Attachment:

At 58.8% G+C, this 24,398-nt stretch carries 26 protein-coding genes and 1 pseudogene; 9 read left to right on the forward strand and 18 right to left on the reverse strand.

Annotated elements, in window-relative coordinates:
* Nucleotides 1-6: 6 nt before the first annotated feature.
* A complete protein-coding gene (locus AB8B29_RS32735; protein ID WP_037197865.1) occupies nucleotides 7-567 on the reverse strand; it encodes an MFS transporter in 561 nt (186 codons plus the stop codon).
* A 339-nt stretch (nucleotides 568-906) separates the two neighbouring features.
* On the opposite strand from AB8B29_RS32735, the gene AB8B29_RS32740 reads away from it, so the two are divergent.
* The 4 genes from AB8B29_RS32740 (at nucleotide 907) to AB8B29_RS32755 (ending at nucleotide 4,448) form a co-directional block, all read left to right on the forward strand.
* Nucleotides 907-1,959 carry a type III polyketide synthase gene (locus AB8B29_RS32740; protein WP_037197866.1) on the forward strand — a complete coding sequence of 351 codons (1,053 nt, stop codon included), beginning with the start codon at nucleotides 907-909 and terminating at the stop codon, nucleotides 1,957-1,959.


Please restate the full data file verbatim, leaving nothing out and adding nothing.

At 58.8% G+C, this 24,398-nt stretch carries 26 protein-coding genes and 1 pseudogene; 9 read left to right on the forward strand and 18 right to left on the reverse strand.

Annotated elements, in window-relative coordinates:
* Nucleotides 1-6: 6 nt before the first annotated feature.
* A complete protein-coding gene (locus AB8B29_RS32735; protein ID WP_037197865.1) occupies nucleotides 7-567 on the reverse strand; it encodes an MFS transporter in 561 nt (186 codons plus the stop codon).
* A 339-nt stretch (nucleotides 568-906) separates the two neighbouring features.
* On the opposite strand from AB8B29_RS32735, the gene AB8B29_RS32740 reads away from it, so the two are divergent.
* The 4 genes from AB8B29_RS32740 (at nucleotide 907) to AB8B29_RS32755 (ending at nucleotide 4,448) form a co-directional block, all read left to right on the forward strand.
* Nucleotides 907-1,959 carry a type III polyketide synthase gene (locus AB8B29_RS32740; protein WP_037197866.1) on the forward strand — a complete coding sequence of 351 codons (1,053 nt, stop codon included), beginning with the start codon at nucleotides 907-909 and terminating at the stop codon, nucleotides 1,957-1,959.